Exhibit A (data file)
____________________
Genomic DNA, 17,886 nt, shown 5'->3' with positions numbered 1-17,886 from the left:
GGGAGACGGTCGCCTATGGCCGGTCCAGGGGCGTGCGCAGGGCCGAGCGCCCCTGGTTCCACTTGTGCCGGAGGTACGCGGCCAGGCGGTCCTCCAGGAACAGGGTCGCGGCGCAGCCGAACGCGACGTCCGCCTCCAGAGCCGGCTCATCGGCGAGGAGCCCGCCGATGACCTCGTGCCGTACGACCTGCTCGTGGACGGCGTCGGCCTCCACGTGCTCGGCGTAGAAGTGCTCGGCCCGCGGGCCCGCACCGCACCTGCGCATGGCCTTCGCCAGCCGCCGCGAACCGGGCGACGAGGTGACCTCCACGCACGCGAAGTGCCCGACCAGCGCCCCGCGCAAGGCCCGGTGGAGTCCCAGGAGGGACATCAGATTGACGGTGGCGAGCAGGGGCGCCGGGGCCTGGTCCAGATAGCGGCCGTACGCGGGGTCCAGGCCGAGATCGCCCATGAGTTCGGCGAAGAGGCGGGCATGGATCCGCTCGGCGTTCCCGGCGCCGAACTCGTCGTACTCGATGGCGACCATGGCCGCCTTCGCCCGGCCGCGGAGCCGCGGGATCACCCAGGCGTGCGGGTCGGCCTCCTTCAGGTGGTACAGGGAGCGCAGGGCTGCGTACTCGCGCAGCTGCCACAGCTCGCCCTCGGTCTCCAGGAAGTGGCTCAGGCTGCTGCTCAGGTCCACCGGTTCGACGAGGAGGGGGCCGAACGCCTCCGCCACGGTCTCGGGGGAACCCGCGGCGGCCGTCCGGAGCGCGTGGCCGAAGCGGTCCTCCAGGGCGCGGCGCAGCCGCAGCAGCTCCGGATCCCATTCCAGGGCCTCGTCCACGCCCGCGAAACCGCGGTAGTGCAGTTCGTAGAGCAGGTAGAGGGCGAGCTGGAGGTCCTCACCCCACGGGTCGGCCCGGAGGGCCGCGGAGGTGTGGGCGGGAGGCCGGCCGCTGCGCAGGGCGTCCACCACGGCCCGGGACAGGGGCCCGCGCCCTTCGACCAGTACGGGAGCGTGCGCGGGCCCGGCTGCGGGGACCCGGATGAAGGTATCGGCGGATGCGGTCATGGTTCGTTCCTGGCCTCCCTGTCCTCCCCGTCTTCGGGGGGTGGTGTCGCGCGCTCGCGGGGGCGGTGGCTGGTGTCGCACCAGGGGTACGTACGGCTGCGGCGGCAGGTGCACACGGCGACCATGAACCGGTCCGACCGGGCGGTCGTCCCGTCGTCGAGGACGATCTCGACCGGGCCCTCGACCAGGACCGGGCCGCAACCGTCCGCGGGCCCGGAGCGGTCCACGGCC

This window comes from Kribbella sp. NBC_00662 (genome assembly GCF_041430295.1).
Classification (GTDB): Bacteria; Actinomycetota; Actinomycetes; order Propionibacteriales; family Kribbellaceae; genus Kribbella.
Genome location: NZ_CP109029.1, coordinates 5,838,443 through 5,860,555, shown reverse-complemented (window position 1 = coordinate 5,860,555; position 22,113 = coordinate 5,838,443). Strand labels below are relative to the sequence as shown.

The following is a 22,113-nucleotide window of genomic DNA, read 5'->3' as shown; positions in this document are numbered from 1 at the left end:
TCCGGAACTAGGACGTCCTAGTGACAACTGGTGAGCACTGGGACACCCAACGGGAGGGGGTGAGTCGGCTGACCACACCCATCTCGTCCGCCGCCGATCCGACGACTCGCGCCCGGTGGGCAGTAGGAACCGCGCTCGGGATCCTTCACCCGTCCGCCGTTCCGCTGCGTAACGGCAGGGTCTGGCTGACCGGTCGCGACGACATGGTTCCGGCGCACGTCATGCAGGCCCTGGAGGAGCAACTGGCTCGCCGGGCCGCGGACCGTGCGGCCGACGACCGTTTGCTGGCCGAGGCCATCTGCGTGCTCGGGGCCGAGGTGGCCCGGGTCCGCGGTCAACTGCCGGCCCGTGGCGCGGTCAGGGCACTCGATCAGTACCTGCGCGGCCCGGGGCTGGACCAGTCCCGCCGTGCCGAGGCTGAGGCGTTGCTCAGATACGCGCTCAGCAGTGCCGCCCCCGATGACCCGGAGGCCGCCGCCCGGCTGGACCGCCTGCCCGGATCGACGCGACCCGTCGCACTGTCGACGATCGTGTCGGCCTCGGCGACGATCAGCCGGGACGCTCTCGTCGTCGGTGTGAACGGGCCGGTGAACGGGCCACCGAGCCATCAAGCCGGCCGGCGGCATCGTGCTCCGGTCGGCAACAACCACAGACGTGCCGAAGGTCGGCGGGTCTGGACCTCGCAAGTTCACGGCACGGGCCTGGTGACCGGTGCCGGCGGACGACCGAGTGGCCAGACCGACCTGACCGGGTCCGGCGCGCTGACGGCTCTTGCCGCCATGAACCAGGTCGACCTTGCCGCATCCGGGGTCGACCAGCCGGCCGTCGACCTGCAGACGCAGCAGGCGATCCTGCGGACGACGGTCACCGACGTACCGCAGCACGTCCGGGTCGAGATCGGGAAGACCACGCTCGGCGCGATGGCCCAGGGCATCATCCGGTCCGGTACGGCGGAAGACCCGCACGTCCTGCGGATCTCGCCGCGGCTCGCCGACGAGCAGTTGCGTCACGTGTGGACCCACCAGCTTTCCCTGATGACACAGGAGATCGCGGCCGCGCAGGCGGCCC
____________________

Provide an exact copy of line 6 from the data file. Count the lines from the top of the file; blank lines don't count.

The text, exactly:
The following is a 22,113-nucleotide window of genomic DNA, read 5'->3' as shown; positions in this document are numbered from 1 at the left end: